Search Holidays

An A to Z Guide to Italian Food

Italian food

Italy’s tasty cuisine is as famous and plentiful as its historical landmarks. Ask people from around the world to associate a word with Italy, and you’re sure to get responses such as “the coliseum” and “pizza”. But there’s so much more to Italian food than just pizza and pasta.

We thought we’d put together an A – Z of some of our favourite Italian foods, including some more obscure options, so next time you visit Europe’s boot – or even your local ristorante – you’ll understand the menu lingo and maybe opt for something a little different to your standard pasta carbonara.


Antipasto – Antipasto meaning “before the meal” is a traditional first course served up in Italy, which includes cured meats, olives, and cheeses that are great for sharing.

Bruschetta – Grilled bread rubbed with olive oil and garlic, topped with tomatoes.

Crostini – Small little rounds of toast that, like Bruschetta, are often served with savoury toppings such as cheeses, vegetables and meats.

Dragoncello – Dragoncello is actually a type of tarragon herb, used in many Italian dishes to add flavour.

Espresso – Okay, not really food, but we couldn’t miss out this rich and tasty Italian coffee could we?

Farinata – Farinata is a thin pancake made with chickpeas that is cooked up along the Riviera Coast. It can be either savoury or sweet depending on the added ingredients, and is gluten free.

Gelato – No trip to Italy is complete without a gelato, or ice-cream as we call it. Gelato comes is a rainbow of flavours and is often decorated with tasty toppings or sculptured into fancy shapes that give it the ‘wow’ factor.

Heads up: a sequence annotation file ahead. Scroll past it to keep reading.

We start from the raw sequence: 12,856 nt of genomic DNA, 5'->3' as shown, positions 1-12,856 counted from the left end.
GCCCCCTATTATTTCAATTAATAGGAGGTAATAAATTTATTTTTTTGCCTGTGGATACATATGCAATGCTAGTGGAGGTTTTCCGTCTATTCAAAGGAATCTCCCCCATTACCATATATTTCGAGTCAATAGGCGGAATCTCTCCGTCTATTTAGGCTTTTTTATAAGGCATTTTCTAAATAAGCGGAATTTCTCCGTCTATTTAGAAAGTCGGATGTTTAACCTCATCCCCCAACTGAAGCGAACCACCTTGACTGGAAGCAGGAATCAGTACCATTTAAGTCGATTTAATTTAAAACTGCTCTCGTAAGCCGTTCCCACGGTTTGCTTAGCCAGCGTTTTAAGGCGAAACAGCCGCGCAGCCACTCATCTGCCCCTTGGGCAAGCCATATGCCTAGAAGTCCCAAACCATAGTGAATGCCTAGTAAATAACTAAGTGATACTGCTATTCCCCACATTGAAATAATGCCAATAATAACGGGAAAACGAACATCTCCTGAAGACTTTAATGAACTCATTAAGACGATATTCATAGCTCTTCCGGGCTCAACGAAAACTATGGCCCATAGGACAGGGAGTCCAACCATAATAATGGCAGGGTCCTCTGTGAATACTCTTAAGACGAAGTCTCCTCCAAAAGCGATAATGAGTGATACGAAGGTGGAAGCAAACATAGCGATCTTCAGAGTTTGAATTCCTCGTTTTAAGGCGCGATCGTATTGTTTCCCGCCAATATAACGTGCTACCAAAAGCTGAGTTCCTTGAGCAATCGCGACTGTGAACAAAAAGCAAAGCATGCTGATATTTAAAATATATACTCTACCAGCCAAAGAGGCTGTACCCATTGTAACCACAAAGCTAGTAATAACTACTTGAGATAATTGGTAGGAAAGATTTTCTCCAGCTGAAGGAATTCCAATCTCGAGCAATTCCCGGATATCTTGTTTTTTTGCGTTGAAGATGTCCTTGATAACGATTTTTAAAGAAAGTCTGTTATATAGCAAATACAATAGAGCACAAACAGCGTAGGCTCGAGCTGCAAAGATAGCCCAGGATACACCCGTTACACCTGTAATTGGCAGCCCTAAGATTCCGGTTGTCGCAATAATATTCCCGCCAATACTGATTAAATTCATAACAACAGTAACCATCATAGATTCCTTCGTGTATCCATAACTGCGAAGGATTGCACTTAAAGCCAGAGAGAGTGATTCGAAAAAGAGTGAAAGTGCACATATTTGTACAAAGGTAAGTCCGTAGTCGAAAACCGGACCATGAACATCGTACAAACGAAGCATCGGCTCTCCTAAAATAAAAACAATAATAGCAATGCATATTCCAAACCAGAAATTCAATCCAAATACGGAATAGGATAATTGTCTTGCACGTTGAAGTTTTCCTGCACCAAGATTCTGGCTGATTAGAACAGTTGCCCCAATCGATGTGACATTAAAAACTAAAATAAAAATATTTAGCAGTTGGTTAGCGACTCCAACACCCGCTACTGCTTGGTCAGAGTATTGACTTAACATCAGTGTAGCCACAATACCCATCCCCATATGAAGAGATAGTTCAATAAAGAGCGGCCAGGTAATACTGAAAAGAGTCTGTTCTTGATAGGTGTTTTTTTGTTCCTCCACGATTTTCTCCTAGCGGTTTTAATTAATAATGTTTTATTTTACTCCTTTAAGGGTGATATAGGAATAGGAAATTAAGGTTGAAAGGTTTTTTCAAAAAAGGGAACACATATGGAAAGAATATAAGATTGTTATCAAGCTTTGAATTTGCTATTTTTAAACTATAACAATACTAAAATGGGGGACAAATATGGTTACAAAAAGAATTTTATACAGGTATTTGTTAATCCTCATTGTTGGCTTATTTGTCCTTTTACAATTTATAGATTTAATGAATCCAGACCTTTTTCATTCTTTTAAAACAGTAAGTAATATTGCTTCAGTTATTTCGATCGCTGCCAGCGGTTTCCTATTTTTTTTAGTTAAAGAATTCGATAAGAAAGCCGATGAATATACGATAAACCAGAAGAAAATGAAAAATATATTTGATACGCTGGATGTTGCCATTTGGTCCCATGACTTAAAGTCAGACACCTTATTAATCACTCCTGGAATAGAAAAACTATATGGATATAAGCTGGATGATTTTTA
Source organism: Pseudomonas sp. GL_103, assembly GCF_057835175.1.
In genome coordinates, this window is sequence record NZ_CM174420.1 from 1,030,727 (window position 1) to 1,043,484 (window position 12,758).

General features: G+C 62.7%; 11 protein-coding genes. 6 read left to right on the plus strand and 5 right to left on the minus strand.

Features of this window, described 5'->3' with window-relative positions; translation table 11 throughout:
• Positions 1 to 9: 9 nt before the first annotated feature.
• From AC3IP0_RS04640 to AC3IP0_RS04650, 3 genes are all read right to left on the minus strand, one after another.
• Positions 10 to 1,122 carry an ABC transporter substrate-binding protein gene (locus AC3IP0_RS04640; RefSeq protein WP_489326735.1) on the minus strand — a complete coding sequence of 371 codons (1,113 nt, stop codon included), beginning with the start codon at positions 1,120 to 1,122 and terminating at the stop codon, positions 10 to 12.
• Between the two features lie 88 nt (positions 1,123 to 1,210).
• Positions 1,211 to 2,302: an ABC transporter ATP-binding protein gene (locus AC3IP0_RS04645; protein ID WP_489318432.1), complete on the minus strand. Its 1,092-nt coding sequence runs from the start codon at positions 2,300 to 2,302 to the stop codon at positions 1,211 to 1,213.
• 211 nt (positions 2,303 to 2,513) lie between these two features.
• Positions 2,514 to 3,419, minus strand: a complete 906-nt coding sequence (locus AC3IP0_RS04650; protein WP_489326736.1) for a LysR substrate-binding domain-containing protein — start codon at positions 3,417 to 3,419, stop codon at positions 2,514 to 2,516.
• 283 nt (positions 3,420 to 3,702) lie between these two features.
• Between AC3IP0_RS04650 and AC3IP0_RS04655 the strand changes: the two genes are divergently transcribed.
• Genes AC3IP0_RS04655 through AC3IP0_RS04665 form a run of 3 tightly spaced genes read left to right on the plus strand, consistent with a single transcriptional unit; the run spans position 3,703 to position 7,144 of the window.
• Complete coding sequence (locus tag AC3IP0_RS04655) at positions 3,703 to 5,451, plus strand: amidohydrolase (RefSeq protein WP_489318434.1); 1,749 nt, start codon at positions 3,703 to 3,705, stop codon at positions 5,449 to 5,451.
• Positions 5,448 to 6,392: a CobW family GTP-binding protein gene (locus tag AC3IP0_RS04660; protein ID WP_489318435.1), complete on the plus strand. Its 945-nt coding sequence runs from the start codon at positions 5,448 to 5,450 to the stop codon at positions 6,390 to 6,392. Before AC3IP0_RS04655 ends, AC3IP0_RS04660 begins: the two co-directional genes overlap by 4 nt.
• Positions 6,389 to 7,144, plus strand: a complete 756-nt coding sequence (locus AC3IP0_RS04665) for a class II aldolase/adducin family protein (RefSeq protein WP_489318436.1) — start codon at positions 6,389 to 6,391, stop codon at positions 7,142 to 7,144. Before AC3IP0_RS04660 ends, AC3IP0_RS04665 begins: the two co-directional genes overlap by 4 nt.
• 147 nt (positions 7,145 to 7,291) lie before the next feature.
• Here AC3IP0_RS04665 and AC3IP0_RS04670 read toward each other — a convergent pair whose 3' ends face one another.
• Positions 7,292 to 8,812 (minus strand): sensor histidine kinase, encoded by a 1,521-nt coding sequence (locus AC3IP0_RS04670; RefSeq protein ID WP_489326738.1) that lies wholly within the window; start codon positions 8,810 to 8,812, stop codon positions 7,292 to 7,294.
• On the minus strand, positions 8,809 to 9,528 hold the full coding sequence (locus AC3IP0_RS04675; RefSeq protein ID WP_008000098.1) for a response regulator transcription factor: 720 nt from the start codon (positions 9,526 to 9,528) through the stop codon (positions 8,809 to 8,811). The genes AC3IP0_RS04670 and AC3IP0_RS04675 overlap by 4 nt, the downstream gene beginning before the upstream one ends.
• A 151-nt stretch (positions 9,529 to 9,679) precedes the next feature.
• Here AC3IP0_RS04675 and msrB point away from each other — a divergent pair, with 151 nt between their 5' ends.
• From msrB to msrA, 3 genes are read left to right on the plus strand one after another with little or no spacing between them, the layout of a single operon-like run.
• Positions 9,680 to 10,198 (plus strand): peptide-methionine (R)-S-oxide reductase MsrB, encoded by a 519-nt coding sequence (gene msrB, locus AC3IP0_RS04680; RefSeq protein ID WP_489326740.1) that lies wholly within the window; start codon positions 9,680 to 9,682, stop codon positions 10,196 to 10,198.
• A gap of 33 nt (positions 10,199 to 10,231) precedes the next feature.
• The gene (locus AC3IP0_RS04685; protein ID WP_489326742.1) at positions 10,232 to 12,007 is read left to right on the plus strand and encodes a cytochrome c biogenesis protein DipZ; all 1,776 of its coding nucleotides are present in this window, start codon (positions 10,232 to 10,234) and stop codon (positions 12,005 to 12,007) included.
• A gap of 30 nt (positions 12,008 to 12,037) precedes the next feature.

Lampredotto – If you fancy a bit of street food in Florence, try the local dish Lampredotto – slow-cooked cow’s stomach served in a bread roll. Soaked in a herb and tomato broth and topped with spicy olive oil, this street sandwich is far tastier than it sounds.

Mallegato – Mallegato is a bit like a sausage. It’s filled with lard, blood and some nuts, with a sprinkling of cinnamon and raisins to add a sweet taste, and cured. It’s a great and inexpensive way of getting your daily dose of iron and protein.

Nutella – Dip it, spread it, bake with it… Nutella was actually created by an Italian bakery worker way back in the 1940s and is a firm favourite addition to all sorts of foods.

Olives – Some of the finest olives you can taste come from Italy. Try them stuffed, baked in bread or simply on their own. Most Italian foods are cooked in olive oil too.

Pizza and pasta
Pizza & Pasta – We thought we would honour both pasta and pizza when it came to the letter ‘P’. There’s no need to explain these dishes, as they’re both probably dished up in homes around the UK just as much as they are in Italy.

Quadrucci – Quadrucci is a type of pasta that is flat and cut into little squares and is often served in soups and pasta dishes.

Risotto – Is a savoury rice dish, cooked to a creamy consistency. It’s often combined with ingredients such as seafood and vegetables, and it quite filling.

Spag bol
Spaghetti Bolognese – You didn’t think we’d miss this one out did you? Originating from Bologna in Northern Italy, spaghetti Bolognese has become a firm British favourite.

Vermicelli – Often referred to as little worms, vermicelli is a long thin type of pasta a bit like skinny spaghetti. It’s often used is soups, pasta dishes and salads.

Zucchini – A type of courgette, zucchini is very versatile. It’s served up in many ways including fried, baked and boiled.
Which of these foods are firm favourites? And which food would you like to try in Italy?